Is your dog a barker? It’s not always a bad thing, but wouldn’t you like to teach your dog to kindly zip it sometimes? Read on to learn why dogs bark and how to stop barking.
If so, there are certainly times when you don’t mind at all, for instance, when your dog alerts you to an intruder outside. And there are also times you’d prefer your dog not to bark, such as when he barks incessantly because he hears the UPS truck stopped on the street. In fact, the UPS truck is Woof Reporter Larry’s cue to bark, even when that truck often means goodies for him (then again, perhaps that’s why he’s barking)!
It’s important to understand nearly all dogs bark, it’s just one of the ways dogs express themselves and communicate.
Before you teach your dog what type of barking is or is not acceptable in your home, you’ve got to know when and why your dog is barking.
To answer the question, we turn to Kat Martin, dog training and behavioral expert and owner of Dogs & Kat Training and Behavioral Counseling, and a member of the Association of Pet Dog Trainers.
Kat explains that dogs bark for many reasons and these include boredom, excitement, anxiety, alerting and attention seeking. And the first question she asks clients is, “When and where is your dog barking?” Once the triggers are understood, the issue can be addressed.
Below are the top two common reasons for barking and Kat’s practical advice on how to teach your dog to stop barking when needed in these circumstances.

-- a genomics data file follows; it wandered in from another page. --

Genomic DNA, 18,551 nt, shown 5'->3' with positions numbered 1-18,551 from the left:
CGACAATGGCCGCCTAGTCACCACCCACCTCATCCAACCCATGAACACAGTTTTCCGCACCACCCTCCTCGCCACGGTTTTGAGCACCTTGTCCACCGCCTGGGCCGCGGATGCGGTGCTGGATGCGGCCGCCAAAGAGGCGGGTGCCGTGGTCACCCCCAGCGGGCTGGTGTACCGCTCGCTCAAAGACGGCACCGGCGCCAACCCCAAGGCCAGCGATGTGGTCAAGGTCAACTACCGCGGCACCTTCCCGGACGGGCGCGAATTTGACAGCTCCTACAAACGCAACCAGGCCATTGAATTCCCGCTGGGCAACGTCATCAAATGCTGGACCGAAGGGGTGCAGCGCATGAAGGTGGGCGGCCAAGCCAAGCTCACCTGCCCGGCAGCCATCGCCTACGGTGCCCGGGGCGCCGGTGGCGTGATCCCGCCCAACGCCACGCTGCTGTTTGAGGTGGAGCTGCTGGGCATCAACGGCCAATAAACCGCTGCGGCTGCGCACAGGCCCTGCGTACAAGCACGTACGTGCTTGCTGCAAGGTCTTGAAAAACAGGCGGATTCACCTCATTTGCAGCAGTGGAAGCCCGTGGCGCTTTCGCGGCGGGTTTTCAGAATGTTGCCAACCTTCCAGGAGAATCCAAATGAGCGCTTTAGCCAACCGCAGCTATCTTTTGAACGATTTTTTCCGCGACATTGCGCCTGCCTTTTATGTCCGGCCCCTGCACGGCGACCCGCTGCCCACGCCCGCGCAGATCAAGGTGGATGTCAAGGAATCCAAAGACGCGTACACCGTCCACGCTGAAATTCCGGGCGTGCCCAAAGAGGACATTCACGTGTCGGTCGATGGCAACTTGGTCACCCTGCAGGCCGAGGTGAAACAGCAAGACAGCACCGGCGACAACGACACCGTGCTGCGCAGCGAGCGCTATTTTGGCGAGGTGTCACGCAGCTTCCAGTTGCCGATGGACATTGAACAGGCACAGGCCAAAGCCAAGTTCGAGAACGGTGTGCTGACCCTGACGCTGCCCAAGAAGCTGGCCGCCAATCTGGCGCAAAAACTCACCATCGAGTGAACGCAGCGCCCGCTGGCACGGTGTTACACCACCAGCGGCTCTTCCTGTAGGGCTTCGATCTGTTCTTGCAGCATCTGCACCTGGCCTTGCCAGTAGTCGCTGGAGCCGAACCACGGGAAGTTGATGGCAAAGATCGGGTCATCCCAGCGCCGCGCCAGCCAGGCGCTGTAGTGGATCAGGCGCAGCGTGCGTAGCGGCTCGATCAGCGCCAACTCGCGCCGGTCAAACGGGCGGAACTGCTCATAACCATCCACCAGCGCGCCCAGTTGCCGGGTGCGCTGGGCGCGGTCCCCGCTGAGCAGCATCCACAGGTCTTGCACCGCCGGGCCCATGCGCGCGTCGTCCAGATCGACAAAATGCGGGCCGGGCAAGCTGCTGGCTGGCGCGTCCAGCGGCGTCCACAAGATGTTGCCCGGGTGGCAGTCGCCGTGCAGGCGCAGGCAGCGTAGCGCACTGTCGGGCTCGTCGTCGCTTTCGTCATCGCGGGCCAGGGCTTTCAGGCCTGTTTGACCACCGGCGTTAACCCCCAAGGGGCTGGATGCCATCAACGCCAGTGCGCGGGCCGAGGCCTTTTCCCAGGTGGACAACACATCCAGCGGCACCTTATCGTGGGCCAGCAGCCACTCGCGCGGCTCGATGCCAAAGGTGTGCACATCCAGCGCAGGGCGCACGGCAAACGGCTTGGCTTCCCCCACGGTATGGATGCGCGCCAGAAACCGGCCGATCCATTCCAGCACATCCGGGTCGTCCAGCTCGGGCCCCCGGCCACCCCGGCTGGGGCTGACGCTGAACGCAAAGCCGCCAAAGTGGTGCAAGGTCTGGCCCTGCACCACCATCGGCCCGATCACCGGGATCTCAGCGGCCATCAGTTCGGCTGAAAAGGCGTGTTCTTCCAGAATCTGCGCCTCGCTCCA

In this case, you want your dog to bark, but you’d also like your dog to stop barking when you ask. Start by teaching your dog a verbal cue for silence, such as ‘Quiet’ or ‘Hush.’ (Larry is learning ‘Quiet’ along with the signal for ‘shhh,’ an index finger to the lips).
When your dog barks, you may shout ‘Quiet’ or ‘Hush,’ and then your dog barks some more and you shout again, and from your dog’s perspective, it seems that you are barking too! Why would your dog stop barking?
Instead of escalating the behavior, remain calm and, treat in hand, walk over to your dog (presumably by the window) and say ‘Quiet’ in a firm but calm tone of voice. Put the treat directly under his or her nose to distract your dog by the smell and lure him or her away from the window. Once your dog is calm and quiet, give the treat. If your dog returns to the window, repeat the steps. Over time, your dog will stop barking and look to you for a treat, and when that happens, be sure to offer plenty of praise and treats.
With these steps, you are interrupting the behavior you do not want, moving her away from the trigger so she is calm, and rewarding the good behavior you do want.
For this type of barking, you’ll want to ignore the barking and reward the quiet. When a dog is barking for attention, it’s best to turn your head or entire body away from your dog. Use your same ‘Quiet’ cue, and the moment the barking stops, give your dog your attention, praise or even better – a treat.
With enough repetition, your dog will realize you are rewarding him when he’s not barking, and that barking simply doesn’t pay off. In the process, your dog will also learn that ‘Quiet’ means ‘stop barking.’
Many thanks to Kat Martin, dog training and behavioral expert and owner of Dogs & Kat Training and Behavioral Counseling in Nashville, Tennessee, for the helpful pointers and information!
Read more about why your dog barks and how to stop excessive barking in the article from WebMD Pets, “Why Dogs Bark and Curbing Excessive Barking.”
For more on barking, read Woof Report’s past tip, “New Study Decodes the Evolutionary Reasons for Barking”
Thank you to Marj Kibby on flickr for the photo of Dusty.
Originally published January 2011; reviewed and updated July 2017.